It appears the dedication ceremony for the National Ignition Facility (NIF) has come and gone, but a rather important guest who had promised to be there turned up missing. I refer to Secretary Chu, avatar of alternative energy (er, politically correct alternative energy that is). At the last moment he discovered that he was “too busy” to attend, (or did he get a headache, I forget?).
True, the NIF was built as a weapons facility, and that’s a big strike against it in the warm, fuzzy world of today. That’s not the whole story, though. The “ignition” in National Ignition Facility means inertial fusion ignition, and a great number of dedicated scientists have devoted their careers to the proposition that fusion ignition will usher in an era of clean energy with a virtually limitless fuel supply. I, personally, find that proposition dubious, at least with the hot spot ignition approach currently envisioned for the NIF. However, a lot of outstanding scientists who probably know more of the relevant physics than I are not similarly dubious, and believe the daunting technical, economic, and engineering hurdles on the path to inertial fusion energy can be overcome.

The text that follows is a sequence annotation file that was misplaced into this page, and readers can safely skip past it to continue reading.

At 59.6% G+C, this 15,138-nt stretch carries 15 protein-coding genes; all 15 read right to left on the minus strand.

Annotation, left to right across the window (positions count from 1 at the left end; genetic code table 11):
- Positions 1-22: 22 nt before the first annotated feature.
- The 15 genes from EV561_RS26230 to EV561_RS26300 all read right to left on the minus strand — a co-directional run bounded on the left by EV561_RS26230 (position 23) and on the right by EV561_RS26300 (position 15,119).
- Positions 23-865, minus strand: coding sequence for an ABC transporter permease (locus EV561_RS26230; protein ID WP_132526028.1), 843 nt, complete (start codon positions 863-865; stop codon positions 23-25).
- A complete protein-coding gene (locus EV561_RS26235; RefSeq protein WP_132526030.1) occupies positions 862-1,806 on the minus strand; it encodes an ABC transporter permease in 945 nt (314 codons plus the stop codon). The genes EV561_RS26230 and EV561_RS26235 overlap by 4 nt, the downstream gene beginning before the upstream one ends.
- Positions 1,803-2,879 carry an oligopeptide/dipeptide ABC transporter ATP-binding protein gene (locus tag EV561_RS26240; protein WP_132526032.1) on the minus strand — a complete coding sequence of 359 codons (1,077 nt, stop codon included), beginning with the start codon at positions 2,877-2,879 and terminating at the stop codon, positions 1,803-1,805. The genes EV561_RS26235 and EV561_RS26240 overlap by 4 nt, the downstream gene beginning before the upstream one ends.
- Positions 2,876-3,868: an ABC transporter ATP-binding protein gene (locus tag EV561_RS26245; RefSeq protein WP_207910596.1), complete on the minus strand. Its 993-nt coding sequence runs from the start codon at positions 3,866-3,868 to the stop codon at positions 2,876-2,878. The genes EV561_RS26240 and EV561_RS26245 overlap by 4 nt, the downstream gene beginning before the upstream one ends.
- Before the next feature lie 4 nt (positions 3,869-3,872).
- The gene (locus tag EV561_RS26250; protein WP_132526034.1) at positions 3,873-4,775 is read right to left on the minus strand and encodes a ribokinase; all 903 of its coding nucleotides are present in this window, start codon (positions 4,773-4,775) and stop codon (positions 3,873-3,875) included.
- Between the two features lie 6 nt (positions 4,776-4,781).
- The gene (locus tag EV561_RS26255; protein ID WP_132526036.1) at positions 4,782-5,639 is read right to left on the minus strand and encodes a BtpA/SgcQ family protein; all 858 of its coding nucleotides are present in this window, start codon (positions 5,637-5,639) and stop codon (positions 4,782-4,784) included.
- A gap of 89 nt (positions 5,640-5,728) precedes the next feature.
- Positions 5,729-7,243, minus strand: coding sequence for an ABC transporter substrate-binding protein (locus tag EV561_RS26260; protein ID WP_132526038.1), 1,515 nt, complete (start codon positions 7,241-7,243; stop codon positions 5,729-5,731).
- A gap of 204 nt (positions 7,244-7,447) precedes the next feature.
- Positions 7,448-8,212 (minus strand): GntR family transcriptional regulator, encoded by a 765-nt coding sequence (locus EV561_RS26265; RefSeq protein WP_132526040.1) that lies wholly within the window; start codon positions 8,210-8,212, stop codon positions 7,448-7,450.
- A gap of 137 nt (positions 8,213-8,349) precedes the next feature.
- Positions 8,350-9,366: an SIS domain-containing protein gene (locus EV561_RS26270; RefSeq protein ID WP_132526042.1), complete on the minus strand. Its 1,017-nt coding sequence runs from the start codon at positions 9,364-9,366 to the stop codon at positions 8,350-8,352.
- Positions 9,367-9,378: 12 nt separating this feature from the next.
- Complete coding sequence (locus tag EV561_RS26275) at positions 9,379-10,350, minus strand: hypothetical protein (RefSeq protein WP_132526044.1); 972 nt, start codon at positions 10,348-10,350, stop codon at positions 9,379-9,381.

Now, 35 long, difficult years after the first confirmation of fusion neutrons produced by laser implosion, we finally have an operational facility capable, according to the theorists, of achieving significant energy gain, and we stand on the threshold of the decisive series of ignition experiments that are likely to determine whether they’re right or wrong once and for all. It seems to me that those who have dedicated their lives to a goal they believe will be of incalculable value to all mankind should now, at least, be given a fair shot at achieving that goal. The tool they need is in their hands. Given what’s at stake, not to mention the massive amounts we’ve recently been spending on far less worthy goals, does it not seem logical to give them a chance?
Perhaps Secretary Chu does not agree. It would certainly seem so. NNSA, a part of DOE, manages the NIF, and its budget has been cut to the bare bones. This budget slashing cannot help but affect the coming campaign of ignition experiments at the facility. Well, then, if Secretary Chu does not agree, perhaps it would better befit the leader that he is supposed to be to stand up and explain why, instead of playing hide and seek at dedication ceremonies. Those who have worked long and faithfully to make this project a reality deserve no less.